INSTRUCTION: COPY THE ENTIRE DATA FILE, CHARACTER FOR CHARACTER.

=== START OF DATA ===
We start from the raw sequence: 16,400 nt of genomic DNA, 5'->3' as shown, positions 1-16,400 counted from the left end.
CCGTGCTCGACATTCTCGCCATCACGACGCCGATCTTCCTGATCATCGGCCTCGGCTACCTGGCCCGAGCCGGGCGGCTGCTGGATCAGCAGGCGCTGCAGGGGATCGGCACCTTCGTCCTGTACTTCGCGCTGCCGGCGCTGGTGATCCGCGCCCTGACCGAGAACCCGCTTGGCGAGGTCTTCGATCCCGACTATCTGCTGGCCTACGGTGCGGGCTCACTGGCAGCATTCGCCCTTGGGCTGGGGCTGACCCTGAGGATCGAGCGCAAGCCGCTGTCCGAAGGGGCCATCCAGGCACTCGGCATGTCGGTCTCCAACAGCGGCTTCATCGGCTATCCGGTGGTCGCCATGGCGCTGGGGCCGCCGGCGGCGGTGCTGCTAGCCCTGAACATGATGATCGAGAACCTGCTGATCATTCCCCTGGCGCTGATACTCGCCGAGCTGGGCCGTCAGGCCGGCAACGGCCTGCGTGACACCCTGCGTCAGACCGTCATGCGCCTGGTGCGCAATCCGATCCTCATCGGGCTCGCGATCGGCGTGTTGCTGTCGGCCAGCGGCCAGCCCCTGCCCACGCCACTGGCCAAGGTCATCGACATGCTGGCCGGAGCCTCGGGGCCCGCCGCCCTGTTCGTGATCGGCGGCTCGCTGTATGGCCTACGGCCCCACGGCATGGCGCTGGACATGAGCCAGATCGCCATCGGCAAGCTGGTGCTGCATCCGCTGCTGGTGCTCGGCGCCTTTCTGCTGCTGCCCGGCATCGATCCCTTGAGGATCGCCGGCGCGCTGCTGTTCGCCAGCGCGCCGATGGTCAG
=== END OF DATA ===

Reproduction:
We start from the raw sequence: 16,400 nt of genomic DNA, 5'->3' as shown, positions 1-16,400 counted from the left end.
CCGTGCTCGACATTCTCGCCATCACGACGCCGATCTTCCTGATCATCGGCCTCGGCTACCTGGCCCGAGCCGGGCGGCTGCTGGATCAGCAGGCGCTGCAGGGGATCGGCACCTTCGTCCTGTACTTCGCGCTGCCGGCGCTGGTGATCCGCGCCCTGACCGAGAACCCGCTTGGCGAGGTCTTCGATCCCGACTATCTGCTGGCCTACGGTGCGGGCTCACTGGCAGCATTCGCCCTTGGGCTGGGGCTGACCCTGAGGATCGAGCGCAAGCCGCTGTCCGAAGGGGCCATCCAGGCACTCGGCATGTCGGTCTCCAACAGCGGCTTCATCGGCTATCCGGTGGTCGCCATGGCGCTGGGGCCGCCGGCGGCGGTGCTGCTAGCCCTGAACATGATGATCGAGAACCTGCTGATCATTCCCCTGGCGCTGATACTCGCCGAGCTGGGCCGTCAGGCCGGCAACGGCCTGCGTGACACCCTGCGTCAGACCGTCATGCGCCTGGTGCGCAATCCGATCCTCATCGGGCTCGCGATCGGCGTGTTGCTGTCGGCCAGCGGCCAGCCCCTGCCCACGCCACTGGCCAAGGTCATCGACATGCTGGCCGGAGCCTCGGGGCCCGCCGCCCTGTTCGTGATCGGCGGCTCGCTGTATGGCCTACGGCCCCACGGCATGGCGCTGGACATGAGCCAGATCGCCATCGGCAAGCTGGTGCTGCATCCGCTGCTGGTGCTCGGCGCCTTTCTGCTGCTGCCCGGCATCGATCCCTTGAGGATCGCCGGCGCGCTGCTGTTCGCCAGCGCGCCGATGGTCAG